Putin Must Help Prevent Syrian Cease-Fire Collapse, Obama Saysby and
Effort to end war `may be breaking down,' U.S. president says
Russia says terrorists provoked renewed Syrian offensive
President Barack Obama said a cease-fire in Syria’s civil war may be disintegrating, after peace talks broke down in Geneva this week and fighting flared up around the city of Aleppo.
The cease-fire "is very fragile and may be breaking down," Obama said at a news conference in Riyadh after meeting with leaders of Persian Gulf Arab nations. Russian President Vladimir Putin must hold his ally, Syrian President Bashar al-Assad, to account for renewed violence in the country, Obama said.
Obama and Putin spoke by phone on Monday about the situation in Syria. Russia’s ambassador to the United Nations in Geneva, Alexei Borodavkin, on Thursday defended the Assad regime’s renewed offensive in Aleppo as a response to "provocations" by an arm of al-Qaeda.
Obama has said that Assad has “shattered” his country, and has lost legitimacy to lead his people after a five-year civil war that has left more than 270,000 dead and forced millions to flee their homes.
Assad has refused calls to step down from power and has benefited from a Russian bombing campaign that targeted his enemies. Opposition representatives and the Syrian government agreed to participate in peace talks brokered by the United Nations earlier this year, and signed off on a partial cease-fire.
The main opposition group on Monday quit the negotiations as fighting began to ramp up in parts of Syria where the ceasefire had largely held since February. The White House has blamed the Assad regime for repeated violations of the agreement. The opposition group said it won’t return unless the government halts its attacks and allows humanitarian aid into contested parts of the country.
Much of Obama’s discussion with the Gulf nations focused on how to counter Islamic State extremists who have taken hold in Syria and Iraq, as well as how to advance a political solution to the crisis that would take Assad out of power.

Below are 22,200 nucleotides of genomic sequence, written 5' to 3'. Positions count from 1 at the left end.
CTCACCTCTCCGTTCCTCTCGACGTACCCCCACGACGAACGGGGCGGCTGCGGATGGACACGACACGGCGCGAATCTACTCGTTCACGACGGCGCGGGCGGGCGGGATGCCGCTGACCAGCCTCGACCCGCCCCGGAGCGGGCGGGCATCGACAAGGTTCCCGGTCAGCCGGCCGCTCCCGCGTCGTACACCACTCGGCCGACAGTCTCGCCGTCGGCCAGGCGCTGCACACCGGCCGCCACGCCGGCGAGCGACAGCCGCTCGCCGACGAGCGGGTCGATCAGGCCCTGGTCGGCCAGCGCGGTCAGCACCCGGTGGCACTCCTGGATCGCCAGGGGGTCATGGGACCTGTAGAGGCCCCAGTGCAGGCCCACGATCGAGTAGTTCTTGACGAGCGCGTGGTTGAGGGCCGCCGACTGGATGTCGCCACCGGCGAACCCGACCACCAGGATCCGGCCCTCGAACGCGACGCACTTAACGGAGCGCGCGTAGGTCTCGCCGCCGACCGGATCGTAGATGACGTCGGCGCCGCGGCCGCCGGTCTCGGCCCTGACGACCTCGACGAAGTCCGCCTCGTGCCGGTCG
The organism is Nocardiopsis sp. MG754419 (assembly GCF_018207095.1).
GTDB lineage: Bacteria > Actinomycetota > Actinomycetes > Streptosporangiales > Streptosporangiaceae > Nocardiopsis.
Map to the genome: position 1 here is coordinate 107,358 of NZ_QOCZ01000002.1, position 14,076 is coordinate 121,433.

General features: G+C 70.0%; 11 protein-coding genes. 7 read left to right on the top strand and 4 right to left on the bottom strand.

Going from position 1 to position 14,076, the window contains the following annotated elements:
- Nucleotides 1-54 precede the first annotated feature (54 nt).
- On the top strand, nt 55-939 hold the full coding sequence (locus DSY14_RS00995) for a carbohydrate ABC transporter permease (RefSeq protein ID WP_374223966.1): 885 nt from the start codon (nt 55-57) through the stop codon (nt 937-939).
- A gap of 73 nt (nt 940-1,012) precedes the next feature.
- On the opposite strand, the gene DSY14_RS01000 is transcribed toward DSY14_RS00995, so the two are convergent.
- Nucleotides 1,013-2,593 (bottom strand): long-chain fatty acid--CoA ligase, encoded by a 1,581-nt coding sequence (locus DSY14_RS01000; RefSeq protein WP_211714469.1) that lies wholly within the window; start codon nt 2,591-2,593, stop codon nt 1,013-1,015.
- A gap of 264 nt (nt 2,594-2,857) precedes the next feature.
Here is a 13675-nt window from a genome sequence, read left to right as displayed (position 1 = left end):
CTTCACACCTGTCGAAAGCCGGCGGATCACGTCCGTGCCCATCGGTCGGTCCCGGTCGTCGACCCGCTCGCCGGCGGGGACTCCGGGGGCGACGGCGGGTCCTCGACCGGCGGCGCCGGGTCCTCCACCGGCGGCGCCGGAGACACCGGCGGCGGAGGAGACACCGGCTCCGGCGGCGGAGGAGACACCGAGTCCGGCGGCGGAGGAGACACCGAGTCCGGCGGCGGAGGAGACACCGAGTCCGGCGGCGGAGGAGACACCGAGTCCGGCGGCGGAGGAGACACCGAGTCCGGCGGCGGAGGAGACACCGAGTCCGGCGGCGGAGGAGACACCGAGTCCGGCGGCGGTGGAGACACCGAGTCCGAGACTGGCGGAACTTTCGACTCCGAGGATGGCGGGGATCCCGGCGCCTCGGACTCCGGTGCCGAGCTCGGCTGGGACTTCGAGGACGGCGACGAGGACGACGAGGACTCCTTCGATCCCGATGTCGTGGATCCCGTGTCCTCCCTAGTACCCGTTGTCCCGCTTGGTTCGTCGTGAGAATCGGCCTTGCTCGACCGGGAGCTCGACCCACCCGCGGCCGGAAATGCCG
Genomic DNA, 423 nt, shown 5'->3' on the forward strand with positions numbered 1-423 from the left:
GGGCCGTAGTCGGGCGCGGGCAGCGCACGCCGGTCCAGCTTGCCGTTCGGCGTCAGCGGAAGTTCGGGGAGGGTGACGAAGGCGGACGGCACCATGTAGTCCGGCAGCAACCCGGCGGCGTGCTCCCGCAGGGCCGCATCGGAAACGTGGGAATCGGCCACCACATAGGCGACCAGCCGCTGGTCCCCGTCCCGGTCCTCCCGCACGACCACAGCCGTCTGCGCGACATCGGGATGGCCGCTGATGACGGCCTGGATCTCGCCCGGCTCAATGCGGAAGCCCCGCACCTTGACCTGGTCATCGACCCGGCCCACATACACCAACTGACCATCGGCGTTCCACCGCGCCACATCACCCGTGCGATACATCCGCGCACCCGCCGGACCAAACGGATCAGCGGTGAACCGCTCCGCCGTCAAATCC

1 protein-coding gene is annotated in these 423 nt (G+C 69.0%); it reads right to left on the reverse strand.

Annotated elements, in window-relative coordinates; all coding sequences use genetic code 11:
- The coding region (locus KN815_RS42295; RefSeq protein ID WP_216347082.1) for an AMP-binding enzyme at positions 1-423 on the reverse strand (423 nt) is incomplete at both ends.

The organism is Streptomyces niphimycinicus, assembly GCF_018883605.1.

The president also spoke with the Gulf states about political turmoil in Baghdad, where sectarian divisions threaten to undermine the government.
Secretary of State John Kerry paid a visit to Iraqi Prime Minister Haidar al-Abadi earlier this month. The trip came days after Abadi appointed a new cabinet without the approval of the country’s parliament. The U.S. has made a stable Iraqi government a priority as it tries to disentangle itself from years of war in the country.
"There’s a dam that needs to be fixed," Obama said, referring to a structure near Mosul that risks collapse after Islamic State occupied the city. "There’s a lot on their plate. Now’s not the time for government gridlock or bickering."
Obama spoke Thursday in Riyadh on the second and final day of his trip to Saudi Arabia for a meeting of Gulf nations. His remarks came shortly before he departed for the U.K., where he’ll meet with Prime Minister David Cameron and members of the royal family. Obama will then travel to Germany, where he will attend a conference with other European heads of state.
The fighting in Iraq and Syria has sparked Europe’s biggest migrant crisis since World War II, and Islamic State militants have claimed credit for deadly terror attacks in Brussels and Paris.
--With assistance from Henry Meyer.